Bevacizumab (Avastin®) history

In 1997, the humanization of the murine anti-VEGF mAb was reported. Like its murine counterpart, bevacizumab binds to and neutralizes all human VEGF-A isoforms and bioactive proteolytic fragments, but not mouse or rat VEGF. However, bevacizumab was observed to inhibit the growth of human tumor cell lines in nude mice.

Studies have demonstrated that bevacizumab, in combination with chemotherapy, resulted in increased survival in patients with previously untreated metastatic colorectal cancer relative to chemotherapy alone, leading to FDA approval of the first anti-angiogenic agent. Anti-VEGF monoclonal antibodies and other VEGF inhibitors block the growth of several tumor cell lines in nude mice. Clinical trials with VEGF inhibitors in a variety of malignancies are ongoing. The pharmacokinetic properties of bevacizumab in several species have been previously described and are consistent with a typical humanized monoclonal antibody. In 1997, Phase I clinical trials with bevacizumab was initiated. These Phase I studies showed that the antibody as a single agent was relatively non-toxic and that adding it to standard chemotherapy regimens did not significantly exacerbate chemotherapy associated toxicities.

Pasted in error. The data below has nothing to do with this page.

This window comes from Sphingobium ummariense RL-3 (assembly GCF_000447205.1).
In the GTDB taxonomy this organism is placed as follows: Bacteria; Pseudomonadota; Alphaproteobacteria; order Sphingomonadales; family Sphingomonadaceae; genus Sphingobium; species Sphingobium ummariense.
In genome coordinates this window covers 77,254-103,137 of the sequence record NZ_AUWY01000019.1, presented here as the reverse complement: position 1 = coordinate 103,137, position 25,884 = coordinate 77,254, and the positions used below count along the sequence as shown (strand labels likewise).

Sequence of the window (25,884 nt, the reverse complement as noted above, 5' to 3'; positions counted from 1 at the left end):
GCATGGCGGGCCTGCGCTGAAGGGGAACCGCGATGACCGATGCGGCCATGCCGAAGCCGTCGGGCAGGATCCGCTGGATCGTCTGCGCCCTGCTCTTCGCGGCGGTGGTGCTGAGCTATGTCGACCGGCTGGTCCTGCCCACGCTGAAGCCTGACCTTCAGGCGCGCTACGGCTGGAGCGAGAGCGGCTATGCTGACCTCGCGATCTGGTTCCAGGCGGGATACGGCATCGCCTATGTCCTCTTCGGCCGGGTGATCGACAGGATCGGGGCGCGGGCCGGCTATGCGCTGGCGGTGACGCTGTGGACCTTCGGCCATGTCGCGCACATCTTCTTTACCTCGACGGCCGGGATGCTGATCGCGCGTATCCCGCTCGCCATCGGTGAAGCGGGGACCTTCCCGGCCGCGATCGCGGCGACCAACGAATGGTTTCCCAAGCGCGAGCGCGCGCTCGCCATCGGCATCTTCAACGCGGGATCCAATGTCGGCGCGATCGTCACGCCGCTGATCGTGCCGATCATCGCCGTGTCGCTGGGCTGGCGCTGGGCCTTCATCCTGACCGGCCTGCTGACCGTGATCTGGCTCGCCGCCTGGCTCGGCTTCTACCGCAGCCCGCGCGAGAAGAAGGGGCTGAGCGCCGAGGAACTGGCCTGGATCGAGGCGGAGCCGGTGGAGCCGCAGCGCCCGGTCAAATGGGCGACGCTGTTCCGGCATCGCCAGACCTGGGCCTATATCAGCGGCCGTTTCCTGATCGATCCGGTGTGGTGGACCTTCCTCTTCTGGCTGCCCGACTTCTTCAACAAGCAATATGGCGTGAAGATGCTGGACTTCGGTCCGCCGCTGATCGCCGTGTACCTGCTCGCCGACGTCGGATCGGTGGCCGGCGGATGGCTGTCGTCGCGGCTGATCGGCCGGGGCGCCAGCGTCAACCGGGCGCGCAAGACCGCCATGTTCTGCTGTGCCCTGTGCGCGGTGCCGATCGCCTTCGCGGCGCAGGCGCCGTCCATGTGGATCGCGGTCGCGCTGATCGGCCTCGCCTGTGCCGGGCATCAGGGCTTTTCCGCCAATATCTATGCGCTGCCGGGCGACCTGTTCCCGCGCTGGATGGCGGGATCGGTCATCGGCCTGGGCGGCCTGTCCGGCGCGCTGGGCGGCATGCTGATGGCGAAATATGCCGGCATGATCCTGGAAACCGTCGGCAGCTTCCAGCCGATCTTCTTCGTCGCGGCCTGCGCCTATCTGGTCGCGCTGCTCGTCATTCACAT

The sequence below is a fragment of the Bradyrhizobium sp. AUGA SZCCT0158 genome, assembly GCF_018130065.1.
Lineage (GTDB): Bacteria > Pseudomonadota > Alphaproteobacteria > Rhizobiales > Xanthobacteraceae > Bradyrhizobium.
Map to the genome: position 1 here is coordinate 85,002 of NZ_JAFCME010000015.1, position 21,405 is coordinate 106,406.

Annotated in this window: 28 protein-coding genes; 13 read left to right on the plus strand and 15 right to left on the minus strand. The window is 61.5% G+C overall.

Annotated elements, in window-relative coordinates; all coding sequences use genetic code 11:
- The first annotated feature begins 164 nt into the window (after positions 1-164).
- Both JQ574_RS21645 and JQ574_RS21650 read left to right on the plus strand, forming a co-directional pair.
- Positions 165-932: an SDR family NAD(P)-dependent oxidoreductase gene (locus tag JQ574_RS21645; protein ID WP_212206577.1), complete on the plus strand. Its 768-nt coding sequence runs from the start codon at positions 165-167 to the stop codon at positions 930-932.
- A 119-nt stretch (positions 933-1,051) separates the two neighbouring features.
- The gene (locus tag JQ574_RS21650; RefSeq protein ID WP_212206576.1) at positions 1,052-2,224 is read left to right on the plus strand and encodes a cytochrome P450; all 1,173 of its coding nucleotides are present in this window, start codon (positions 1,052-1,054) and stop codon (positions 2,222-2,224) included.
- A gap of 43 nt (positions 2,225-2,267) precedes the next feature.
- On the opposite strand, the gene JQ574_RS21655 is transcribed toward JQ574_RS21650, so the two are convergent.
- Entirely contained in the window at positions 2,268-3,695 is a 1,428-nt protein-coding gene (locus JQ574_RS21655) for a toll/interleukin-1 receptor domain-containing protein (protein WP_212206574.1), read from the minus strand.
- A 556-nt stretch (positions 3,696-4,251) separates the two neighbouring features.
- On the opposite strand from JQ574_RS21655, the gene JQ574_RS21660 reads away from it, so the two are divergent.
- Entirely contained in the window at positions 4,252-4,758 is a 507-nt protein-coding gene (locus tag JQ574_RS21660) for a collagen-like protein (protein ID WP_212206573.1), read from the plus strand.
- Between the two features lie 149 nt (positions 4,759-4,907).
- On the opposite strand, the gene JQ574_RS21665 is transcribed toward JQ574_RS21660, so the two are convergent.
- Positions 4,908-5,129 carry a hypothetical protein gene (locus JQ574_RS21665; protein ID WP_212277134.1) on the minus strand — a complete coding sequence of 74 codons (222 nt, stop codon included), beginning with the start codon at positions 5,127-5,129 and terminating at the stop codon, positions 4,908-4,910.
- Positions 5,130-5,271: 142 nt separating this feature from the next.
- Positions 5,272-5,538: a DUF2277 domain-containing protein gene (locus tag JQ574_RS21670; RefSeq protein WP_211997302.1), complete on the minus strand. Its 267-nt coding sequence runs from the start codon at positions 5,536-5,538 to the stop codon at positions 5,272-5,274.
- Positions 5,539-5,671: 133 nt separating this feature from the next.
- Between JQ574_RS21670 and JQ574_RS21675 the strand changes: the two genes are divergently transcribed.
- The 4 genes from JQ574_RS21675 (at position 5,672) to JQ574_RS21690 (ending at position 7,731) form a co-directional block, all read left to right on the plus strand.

In 1998, several Phase II studies were initiated with bevacizumab in different tumor types, either as a single agent or in combination with chemotherapy. bevacizumab was combined with Standard first-line chemotherapy in metastatic colorectal cancer and stage IIIb/IV non-small cell lung cancer. The potential clinical utility of VEGF inhibition in oncology is not limited to solid tumors. There is growing evidence that VEGF and VEGF receptors are expressed by a variety of leukemias and other hematologic malignancies, suggesting that inhibition of VEGF or VEGFR signaling may have a role in the treatment of such conditions. Several clinical trials are currently testing these hypotheses. Although bevacizumab was generally well tolerated, but some serious and unusual toxicities were noted. Some open-label Phase I and II clinical trials had identified a number of adverse events, including thrombosis and bleeding as potential bevacizumab-related toxicities. In addition, most common adverse reactions are epistaxis, headache, hypertension, rhinitis, proteinuria, taste alteration, dry skin, rectal hemorrhage, lacrimation disorder, back pain and exfoliative dermatitis.